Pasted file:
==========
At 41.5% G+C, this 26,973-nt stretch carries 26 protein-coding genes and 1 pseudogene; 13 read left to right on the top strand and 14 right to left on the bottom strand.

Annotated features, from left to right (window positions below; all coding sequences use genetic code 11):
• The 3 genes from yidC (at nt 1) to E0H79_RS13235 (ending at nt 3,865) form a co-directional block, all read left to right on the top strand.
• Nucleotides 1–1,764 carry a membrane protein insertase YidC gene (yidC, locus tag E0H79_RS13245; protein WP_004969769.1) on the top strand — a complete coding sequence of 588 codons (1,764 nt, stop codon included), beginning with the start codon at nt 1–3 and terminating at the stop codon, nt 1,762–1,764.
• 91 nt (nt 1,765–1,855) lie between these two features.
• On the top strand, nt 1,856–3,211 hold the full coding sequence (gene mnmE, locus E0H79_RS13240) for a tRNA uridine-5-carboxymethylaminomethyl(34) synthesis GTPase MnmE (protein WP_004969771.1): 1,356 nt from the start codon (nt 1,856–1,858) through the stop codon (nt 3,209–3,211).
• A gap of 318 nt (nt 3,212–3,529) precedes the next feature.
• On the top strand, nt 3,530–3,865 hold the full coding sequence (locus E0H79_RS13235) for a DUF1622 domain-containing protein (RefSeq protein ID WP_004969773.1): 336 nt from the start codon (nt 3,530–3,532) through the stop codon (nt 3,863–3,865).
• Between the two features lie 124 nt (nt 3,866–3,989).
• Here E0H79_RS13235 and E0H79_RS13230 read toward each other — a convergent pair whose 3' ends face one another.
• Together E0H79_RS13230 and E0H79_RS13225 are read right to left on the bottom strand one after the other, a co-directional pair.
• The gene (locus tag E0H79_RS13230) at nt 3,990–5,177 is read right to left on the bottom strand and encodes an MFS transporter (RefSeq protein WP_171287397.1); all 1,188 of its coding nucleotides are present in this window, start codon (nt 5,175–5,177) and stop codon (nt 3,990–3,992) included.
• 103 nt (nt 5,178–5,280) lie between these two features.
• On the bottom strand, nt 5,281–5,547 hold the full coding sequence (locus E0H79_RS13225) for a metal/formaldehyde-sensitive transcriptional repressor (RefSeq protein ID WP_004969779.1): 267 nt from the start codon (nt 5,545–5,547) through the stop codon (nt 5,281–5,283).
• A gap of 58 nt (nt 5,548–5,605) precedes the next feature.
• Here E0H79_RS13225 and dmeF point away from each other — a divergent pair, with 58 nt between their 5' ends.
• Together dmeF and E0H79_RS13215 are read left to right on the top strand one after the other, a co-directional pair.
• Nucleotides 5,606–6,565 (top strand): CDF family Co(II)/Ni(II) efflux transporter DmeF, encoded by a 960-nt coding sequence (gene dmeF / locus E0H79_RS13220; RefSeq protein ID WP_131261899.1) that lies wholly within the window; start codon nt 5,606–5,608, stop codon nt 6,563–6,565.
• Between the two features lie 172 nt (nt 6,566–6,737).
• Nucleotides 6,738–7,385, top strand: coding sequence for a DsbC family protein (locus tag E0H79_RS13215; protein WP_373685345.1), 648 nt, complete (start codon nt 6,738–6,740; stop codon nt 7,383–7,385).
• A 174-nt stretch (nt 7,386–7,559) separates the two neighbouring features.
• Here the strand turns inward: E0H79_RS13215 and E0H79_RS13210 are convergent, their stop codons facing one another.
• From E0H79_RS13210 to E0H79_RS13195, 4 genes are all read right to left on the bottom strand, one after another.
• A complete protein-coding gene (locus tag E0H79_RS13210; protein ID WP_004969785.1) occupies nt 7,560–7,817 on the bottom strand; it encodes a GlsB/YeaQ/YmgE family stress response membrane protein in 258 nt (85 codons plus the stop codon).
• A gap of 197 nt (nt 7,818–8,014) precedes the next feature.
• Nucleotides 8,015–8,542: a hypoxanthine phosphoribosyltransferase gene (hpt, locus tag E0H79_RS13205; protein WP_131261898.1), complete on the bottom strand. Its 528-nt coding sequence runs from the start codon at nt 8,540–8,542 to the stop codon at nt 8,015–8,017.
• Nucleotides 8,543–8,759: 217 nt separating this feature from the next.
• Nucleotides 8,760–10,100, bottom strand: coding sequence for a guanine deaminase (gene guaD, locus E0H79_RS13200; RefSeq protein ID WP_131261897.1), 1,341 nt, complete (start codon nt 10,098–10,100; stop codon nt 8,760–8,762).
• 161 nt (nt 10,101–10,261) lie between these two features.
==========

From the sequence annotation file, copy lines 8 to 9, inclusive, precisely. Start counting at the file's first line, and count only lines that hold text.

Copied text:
• On the top strand, nt 3,530–3,865 hold the full coding sequence (locus E0H79_RS13235) for a DUF1622 domain-containing protein (RefSeq protein ID WP_004969773.1): 336 nt from the start codon (nt 3,530–3,532) through the stop codon (nt 3,863–3,865).
• Between the two features lie 124 nt (nt 3,866–3,989).